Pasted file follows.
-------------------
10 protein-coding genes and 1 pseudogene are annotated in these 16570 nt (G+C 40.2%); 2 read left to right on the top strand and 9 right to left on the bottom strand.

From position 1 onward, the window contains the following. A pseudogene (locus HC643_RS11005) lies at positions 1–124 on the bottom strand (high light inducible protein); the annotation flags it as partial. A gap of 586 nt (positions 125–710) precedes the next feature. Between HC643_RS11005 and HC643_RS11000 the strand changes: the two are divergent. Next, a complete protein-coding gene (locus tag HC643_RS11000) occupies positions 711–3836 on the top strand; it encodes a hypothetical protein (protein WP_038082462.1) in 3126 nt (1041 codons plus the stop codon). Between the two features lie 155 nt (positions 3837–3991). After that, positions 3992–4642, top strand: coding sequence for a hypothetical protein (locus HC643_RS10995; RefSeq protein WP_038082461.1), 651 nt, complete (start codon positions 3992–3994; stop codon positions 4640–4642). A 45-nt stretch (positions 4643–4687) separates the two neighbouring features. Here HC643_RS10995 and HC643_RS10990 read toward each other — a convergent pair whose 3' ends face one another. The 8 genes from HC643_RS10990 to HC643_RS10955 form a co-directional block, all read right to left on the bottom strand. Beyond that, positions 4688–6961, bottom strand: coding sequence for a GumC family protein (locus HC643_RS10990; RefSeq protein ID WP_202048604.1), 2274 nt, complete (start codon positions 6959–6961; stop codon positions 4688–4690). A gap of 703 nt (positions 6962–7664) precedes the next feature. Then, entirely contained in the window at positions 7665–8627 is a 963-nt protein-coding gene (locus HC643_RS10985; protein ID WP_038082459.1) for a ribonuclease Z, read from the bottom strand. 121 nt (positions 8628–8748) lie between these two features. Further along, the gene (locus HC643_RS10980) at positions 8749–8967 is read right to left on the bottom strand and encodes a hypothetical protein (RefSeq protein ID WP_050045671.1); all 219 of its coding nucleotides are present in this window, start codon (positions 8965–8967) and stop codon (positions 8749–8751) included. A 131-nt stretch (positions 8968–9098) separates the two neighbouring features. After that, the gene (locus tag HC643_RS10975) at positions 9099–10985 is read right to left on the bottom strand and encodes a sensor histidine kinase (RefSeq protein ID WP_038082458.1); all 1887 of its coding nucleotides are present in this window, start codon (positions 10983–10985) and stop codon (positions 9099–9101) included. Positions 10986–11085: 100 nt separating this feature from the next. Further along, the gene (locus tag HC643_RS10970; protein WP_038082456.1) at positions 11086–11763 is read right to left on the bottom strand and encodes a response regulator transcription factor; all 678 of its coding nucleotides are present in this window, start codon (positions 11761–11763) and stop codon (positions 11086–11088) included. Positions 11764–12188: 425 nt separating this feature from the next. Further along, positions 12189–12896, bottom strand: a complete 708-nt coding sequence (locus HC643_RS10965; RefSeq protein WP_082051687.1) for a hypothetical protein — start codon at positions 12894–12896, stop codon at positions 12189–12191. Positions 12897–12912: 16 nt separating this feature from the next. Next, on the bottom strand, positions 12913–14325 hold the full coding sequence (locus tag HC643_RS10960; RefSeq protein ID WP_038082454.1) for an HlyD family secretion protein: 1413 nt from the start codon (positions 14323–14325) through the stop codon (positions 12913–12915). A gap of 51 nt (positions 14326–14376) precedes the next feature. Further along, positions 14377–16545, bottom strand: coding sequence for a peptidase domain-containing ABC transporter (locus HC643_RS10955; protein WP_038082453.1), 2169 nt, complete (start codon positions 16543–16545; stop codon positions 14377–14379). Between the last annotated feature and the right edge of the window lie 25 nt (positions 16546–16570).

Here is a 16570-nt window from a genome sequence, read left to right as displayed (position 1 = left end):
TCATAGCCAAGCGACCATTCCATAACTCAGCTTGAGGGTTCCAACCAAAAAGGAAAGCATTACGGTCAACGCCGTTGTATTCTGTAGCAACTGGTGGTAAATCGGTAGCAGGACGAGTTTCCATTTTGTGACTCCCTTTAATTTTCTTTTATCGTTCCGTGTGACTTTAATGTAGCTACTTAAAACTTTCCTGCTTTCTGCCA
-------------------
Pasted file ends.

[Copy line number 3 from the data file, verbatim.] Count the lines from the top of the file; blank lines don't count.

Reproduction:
Here is a 16570-nt window from a genome sequence, read left to right as displayed (position 1 = left end):